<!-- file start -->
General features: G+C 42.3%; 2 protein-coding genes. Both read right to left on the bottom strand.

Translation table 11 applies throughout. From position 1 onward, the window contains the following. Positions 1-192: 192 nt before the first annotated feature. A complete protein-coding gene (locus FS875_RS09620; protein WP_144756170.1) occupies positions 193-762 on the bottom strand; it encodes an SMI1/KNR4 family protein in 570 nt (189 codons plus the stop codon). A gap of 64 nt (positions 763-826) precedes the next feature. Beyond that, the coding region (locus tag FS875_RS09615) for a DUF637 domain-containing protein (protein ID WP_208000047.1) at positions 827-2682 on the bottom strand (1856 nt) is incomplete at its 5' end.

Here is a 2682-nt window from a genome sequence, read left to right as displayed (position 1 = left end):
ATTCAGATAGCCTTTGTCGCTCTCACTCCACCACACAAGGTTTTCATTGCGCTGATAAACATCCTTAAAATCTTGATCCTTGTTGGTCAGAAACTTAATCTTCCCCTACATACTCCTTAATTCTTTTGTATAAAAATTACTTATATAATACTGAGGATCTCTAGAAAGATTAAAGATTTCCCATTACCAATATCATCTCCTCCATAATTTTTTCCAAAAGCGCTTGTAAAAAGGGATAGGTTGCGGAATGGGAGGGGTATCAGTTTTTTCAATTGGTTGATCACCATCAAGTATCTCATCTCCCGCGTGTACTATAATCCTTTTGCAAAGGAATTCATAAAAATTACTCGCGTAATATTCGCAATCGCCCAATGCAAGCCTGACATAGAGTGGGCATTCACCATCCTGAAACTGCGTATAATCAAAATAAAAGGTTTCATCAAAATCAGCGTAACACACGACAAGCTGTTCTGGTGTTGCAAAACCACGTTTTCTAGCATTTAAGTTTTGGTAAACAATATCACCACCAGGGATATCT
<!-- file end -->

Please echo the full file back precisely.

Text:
General features: G+C 42.3%; 2 protein-coding genes. Both read right to left on the bottom strand.

Translation table 11 applies throughout. From position 1 onward, the window contains the following. Positions 1-192: 192 nt before the first annotated feature. A complete protein-coding gene (locus FS875_RS09620; protein WP_144756170.1) occupies positions 193-762 on the bottom strand; it encodes an SMI1/KNR4 family protein in 570 nt (189 codons plus the stop codon). A gap of 64 nt (positions 763-826) precedes the next feature. Beyond that, the coding region (locus tag FS875_RS09615) for a DUF637 domain-containing protein (protein ID WP_208000047.1) at positions 827-2682 on the bottom strand (1856 nt) is incomplete at its 5' end.

Here is a 2682-nt window from a genome sequence, read left to right as displayed (position 1 = left end):
ATTCAGATAGCCTTTGTCGCTCTCACTCCACCACACAAGGTTTTCATTGCGCTGATAAACATCCTTAAAATCTTGATCCTTGTTGGTCAGAAACTTAATCTTCCCCTACATACTCCTTAATTCTTTTGTATAAAAATTACTTATATAATACTGAGGATCTCTAGAAAGATTAAAGATTTCCCATTACCAATATCATCTCCTCCATAATTTTTTCCAAAAGCGCTTGTAAAAAGGGATAGGTTGCGGAATGGGAGGGGTATCAGTTTTTTCAATTGGTTGATCACCATCAAGTATCTCATCTCCCGCGTGTACTATAATCCTTTTGCAAAGGAATTCATAAAAATTACTCGCGTAATATTCGCAATCGCCCAATGCAAGCCTGACATAGAGTGGGCATTCACCATCCTGAAACTGCGTATAATCAAAATAAAAGGTTTCATCAAAATCAGCGTAACACACGACAAGCTGTTCTGGTGTTGCAAAACCACGTTTTCTAGCATTTAAGTTTTGGTAAACAATATCACCACCAGGGATATCT